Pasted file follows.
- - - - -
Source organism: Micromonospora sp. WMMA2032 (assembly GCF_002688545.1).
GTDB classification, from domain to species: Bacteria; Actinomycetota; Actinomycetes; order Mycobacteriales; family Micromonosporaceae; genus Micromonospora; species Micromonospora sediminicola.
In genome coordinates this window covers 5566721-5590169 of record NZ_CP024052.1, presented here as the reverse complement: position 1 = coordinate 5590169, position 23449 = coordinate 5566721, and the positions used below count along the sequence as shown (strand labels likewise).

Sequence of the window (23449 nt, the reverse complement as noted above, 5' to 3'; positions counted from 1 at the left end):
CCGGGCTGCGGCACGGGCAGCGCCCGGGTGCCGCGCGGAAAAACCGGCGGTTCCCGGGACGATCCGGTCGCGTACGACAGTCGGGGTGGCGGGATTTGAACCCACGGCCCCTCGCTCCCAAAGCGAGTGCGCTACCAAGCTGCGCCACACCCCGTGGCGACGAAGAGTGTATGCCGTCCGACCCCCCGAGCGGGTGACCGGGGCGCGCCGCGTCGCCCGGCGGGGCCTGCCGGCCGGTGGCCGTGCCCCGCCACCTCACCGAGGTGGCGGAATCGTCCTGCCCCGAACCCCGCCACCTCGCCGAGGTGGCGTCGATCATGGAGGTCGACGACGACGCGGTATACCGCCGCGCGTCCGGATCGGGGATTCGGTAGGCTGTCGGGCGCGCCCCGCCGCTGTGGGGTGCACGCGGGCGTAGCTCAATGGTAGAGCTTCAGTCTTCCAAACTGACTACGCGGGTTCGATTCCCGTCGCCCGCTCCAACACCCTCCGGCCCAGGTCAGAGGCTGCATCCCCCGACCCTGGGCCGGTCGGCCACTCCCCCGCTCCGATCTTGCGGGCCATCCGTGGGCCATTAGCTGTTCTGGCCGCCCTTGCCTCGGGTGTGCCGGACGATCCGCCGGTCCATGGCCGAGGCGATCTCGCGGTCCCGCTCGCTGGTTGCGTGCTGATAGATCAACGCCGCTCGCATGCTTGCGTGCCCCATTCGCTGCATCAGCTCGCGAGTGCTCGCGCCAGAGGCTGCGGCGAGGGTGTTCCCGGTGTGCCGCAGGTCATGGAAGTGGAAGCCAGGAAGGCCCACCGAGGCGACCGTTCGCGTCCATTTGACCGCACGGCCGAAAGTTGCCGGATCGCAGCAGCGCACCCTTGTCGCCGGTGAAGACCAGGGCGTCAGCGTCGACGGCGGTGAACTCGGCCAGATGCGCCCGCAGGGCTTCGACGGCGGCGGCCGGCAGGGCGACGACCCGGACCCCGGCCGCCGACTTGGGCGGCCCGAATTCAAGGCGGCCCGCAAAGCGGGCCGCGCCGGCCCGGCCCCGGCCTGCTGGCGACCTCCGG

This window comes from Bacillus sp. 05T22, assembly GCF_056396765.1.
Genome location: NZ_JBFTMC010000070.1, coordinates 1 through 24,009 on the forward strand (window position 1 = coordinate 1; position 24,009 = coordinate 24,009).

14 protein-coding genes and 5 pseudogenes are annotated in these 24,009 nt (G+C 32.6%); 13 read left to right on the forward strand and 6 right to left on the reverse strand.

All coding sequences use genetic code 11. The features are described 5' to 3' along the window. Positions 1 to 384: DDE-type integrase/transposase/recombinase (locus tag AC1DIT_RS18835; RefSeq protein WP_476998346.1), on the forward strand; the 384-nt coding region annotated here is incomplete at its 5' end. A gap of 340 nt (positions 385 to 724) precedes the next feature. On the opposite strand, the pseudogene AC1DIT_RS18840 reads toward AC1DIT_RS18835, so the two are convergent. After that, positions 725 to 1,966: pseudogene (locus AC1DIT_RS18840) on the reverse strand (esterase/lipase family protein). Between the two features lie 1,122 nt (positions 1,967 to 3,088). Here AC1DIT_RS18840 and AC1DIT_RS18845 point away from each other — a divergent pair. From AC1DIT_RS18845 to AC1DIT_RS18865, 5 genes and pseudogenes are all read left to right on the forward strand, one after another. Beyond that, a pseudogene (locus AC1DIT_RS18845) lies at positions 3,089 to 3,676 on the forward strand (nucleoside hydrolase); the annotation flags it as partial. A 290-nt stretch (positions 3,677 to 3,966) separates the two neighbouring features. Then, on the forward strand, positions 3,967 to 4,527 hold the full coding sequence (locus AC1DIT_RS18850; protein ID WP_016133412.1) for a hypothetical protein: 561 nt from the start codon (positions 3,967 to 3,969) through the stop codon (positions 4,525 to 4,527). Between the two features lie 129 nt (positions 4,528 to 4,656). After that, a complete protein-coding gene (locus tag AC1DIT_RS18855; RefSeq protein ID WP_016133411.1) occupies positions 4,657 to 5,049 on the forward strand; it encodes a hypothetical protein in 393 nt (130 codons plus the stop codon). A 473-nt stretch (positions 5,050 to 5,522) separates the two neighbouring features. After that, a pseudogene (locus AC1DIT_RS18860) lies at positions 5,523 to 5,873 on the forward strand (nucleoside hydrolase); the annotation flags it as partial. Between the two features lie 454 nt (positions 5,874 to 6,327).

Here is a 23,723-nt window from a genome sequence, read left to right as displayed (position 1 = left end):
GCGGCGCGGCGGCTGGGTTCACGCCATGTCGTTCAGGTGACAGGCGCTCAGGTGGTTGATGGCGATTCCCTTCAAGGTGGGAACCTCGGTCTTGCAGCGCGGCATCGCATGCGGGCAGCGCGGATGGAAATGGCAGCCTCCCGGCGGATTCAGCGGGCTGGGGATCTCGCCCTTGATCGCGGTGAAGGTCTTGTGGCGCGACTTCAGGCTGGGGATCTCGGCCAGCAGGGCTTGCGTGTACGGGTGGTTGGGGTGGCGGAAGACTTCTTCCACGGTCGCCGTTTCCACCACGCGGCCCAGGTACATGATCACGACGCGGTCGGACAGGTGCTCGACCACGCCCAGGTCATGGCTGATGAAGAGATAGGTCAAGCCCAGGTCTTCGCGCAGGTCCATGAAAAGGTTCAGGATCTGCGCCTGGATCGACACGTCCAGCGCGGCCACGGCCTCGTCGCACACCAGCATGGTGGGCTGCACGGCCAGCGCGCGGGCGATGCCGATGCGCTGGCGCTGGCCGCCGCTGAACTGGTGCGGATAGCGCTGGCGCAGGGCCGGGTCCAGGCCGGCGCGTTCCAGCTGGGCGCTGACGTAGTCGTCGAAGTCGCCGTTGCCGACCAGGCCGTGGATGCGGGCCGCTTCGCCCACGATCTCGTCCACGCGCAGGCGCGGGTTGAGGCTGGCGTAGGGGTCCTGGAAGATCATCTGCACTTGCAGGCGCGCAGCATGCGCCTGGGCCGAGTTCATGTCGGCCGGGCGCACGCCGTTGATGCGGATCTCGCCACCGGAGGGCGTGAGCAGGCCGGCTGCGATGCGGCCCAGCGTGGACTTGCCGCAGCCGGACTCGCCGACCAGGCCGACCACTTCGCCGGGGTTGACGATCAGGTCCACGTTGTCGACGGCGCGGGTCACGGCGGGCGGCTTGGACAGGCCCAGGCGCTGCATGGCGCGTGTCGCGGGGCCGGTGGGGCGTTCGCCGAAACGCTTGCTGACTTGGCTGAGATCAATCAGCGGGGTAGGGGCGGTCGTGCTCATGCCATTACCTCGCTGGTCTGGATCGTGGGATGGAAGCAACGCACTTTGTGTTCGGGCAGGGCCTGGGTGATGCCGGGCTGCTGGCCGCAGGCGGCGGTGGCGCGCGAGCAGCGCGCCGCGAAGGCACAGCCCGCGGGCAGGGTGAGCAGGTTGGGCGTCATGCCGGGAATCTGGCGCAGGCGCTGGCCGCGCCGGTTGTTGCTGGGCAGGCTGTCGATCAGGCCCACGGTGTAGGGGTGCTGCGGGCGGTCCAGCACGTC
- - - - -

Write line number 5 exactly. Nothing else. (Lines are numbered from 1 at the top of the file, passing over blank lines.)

CCGGGCTGCGGCACGGGCAGCGCCCGGGTGCCGCGCGGAAAAACCGGCGGTTCCCGGGACGATCCGGTCGCGTACGACAGTCGGGGTGGCGGGATTTGAACCCACGGCCCCTCGCTCCCAAAGCGAGTGCGCTACCAAGCTGCGCCACACCCCGTGGCGACGAAGAGTGTATGCCGTCCGACCCCCCGAGCGGGTGACCGGGGCGCGCCGCGTCGCCCGGCGGGGCCTGCCGGCCGGTGGCCGTGCCCCGCCACCTCACCGAGGTGGCGGAATCGTCCTGCCCCGAACCCCGCCACCTCGCCGAGGTGGCGTCGATCATGGAGGTCGACGACGACGCGGTATACCGCCGCGCGTCCGGATCGGGGATTCGGTAGGCTGTCGGGCGCGCCCCGCCGCTGTGGGGTGCACGCGGGCGTAGCTCAATGGTAGAGCTTCAGTCTTCCAAACTGACTACGCGGGTTCGATTCCCGTCGCCCGCTCCAACACCCTCCGGCCCAGGTCAGAGGCTGCATCCCCCGACCCTGGGCCGGTCGGCCACTCCCCCGCTCCGATCTTGCGGGCCATCCGTGGGCCATTAGCTGTTCTGGCCGCCCTTGCCTCGGGTGTGCCGGACGATCCGCCGGTCCATGGCCGAGGCGATCTCGCGGTCCCGCTCGCTGGTTGCGTGCTGATAGATCAACGCCGCTCGCATGCTTGCGTGCCCCATTCGCTGCATCAGCTCGCGAGTGCTCGCGCCAGAGGCTGCGGCGAGGGTGTTCCCGGTGTGCCGCAGGTCATGGAAGTGGAAGCCAGGAAGGCCCACCGAGGCGACCGTTCGCGTCCATTTGACCGCACGGCCGAAAGTTGCCGGATCGCAGCAGCGCACCCTTGTCGCCGGTGAAGACCAGGGCGTCAGCGTCGACGGCGGTGAACTCGGCCAGATGCGCCCGCAGGGCTTCGACGGCGGCGGCCGGCAGGGCGACGACCCGGACCCCGGCCGCCGACTTGGGCGGCCCGAATTCAAGGCGGCCCGCAAAGCGGGCCGCGCCGGCCCGGCCCCGGCCTGCTGGCGACCTCCGG